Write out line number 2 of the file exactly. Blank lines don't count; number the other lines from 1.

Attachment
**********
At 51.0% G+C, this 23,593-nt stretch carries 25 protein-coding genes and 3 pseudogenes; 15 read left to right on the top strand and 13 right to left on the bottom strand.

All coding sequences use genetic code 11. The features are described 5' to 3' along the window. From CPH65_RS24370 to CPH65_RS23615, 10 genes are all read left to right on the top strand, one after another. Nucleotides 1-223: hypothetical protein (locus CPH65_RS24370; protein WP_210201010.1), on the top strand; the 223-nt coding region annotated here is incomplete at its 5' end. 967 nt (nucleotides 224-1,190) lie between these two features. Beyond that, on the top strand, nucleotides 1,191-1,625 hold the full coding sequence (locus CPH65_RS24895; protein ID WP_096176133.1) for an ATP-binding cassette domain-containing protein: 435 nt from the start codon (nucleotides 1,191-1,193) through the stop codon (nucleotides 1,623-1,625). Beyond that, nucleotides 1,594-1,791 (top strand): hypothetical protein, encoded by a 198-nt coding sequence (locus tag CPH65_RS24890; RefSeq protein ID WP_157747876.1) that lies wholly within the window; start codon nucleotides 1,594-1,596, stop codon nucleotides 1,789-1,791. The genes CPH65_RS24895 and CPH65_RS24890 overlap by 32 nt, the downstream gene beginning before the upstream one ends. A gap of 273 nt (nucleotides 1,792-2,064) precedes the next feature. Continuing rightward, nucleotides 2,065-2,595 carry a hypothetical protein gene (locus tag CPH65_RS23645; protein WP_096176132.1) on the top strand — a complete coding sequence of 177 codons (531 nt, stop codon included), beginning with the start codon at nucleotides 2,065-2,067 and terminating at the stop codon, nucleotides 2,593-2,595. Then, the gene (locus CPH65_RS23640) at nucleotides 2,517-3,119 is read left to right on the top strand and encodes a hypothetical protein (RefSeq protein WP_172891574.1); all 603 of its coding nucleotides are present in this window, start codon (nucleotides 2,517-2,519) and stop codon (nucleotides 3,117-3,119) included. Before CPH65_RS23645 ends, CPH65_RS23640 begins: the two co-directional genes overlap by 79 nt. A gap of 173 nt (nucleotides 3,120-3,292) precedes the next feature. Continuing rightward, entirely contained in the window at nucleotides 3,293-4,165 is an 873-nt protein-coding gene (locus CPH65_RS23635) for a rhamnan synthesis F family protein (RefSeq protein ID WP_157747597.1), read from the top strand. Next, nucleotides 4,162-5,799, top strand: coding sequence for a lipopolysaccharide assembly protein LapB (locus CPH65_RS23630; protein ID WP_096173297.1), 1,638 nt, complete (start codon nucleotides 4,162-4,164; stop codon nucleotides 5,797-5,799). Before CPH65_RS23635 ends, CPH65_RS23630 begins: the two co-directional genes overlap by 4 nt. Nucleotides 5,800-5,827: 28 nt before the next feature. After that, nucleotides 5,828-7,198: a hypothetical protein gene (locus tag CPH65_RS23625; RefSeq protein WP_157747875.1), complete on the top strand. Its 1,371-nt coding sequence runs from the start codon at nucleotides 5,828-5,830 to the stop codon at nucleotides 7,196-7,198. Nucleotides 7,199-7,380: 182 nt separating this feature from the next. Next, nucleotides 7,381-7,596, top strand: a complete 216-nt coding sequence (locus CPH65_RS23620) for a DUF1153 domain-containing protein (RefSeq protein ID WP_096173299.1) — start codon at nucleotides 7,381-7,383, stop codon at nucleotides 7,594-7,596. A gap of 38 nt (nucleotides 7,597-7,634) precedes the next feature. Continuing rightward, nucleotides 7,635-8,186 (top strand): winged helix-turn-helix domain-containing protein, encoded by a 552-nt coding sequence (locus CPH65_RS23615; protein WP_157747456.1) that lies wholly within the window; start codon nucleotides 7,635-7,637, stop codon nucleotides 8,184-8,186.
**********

All coding sequences use genetic code 11. The features are described 5' to 3' along the window. From CPH65_RS24370 to CPH65_RS23615, 10 genes are all read left to right on the top strand, one after another. Nucleotides 1-223: hypothetical protein (locus CPH65_RS24370; protein WP_210201010.1), on the top strand; the 223-nt coding region annotated here is incomplete at its 5' end. 967 nt (nucleotides 224-1,190) lie between these two features. Beyond that, on the top strand, nucleotides 1,191-1,625 hold the full coding sequence (locus CPH65_RS24895; protein ID WP_096176133.1) for an ATP-binding cassette domain-containing protein: 435 nt from the start codon (nucleotides 1,191-1,193) through the stop codon (nucleotides 1,623-1,625). Beyond that, nucleotides 1,594-1,791 (top strand): hypothetical protein, encoded by a 198-nt coding sequence (locus tag CPH65_RS24890; RefSeq protein ID WP_157747876.1) that lies wholly within the window; start codon nucleotides 1,594-1,596, stop codon nucleotides 1,789-1,791. The genes CPH65_RS24895 and CPH65_RS24890 overlap by 32 nt, the downstream gene beginning before the upstream one ends. A gap of 273 nt (nucleotides 1,792-2,064) precedes the next feature. Continuing rightward, nucleotides 2,065-2,595 carry a hypothetical protein gene (locus tag CPH65_RS23645; protein WP_096176132.1) on the top strand — a complete coding sequence of 177 codons (531 nt, stop codon included), beginning with the start codon at nucleotides 2,065-2,067 and terminating at the stop codon, nucleotides 2,593-2,595. Then, the gene (locus CPH65_RS23640) at nucleotides 2,517-3,119 is read left to right on the top strand and encodes a hypothetical protein (RefSeq protein WP_172891574.1); all 603 of its coding nucleotides are present in this window, start codon (nucleotides 2,517-2,519) and stop codon (nucleotides 3,117-3,119) included. Before CPH65_RS23645 ends, CPH65_RS23640 begins: the two co-directional genes overlap by 79 nt. A gap of 173 nt (nucleotides 3,120-3,292) precedes the next feature. Continuing rightward, entirely contained in the window at nucleotides 3,293-4,165 is an 873-nt protein-coding gene (locus CPH65_RS23635) for a rhamnan synthesis F family protein (RefSeq protein ID WP_157747597.1), read from the top strand. Next, nucleotides 4,162-5,799, top strand: coding sequence for a lipopolysaccharide assembly protein LapB (locus CPH65_RS23630; protein ID WP_096173297.1), 1,638 nt, complete (start codon nucleotides 4,162-4,164; stop codon nucleotides 5,797-5,799). Before CPH65_RS23635 ends, CPH65_RS23630 begins: the two co-directional genes overlap by 4 nt. Nucleotides 5,800-5,827: 28 nt before the next feature. After that, nucleotides 5,828-7,198: a hypothetical protein gene (locus tag CPH65_RS23625; RefSeq protein WP_157747875.1), complete on the top strand. Its 1,371-nt coding sequence runs from the start codon at nucleotides 5,828-5,830 to the stop codon at nucleotides 7,196-7,198. Nucleotides 7,199-7,380: 182 nt separating this feature from the next. Next, nucleotides 7,381-7,596, top strand: a complete 216-nt coding sequence (locus CPH65_RS23620) for a DUF1153 domain-containing protein (RefSeq protein ID WP_096173299.1) — start codon at nucleotides 7,381-7,383, stop codon at nucleotides 7,594-7,596. A gap of 38 nt (nucleotides 7,597-7,634) precedes the next feature. Continuing rightward, nucleotides 7,635-8,186 (top strand): winged helix-turn-helix domain-containing protein, encoded by a 552-nt coding sequence (locus CPH65_RS23615; protein WP_157747456.1) that lies wholly within the window; start codon nucleotides 7,635-7,637, stop codon nucleotides 8,184-8,186.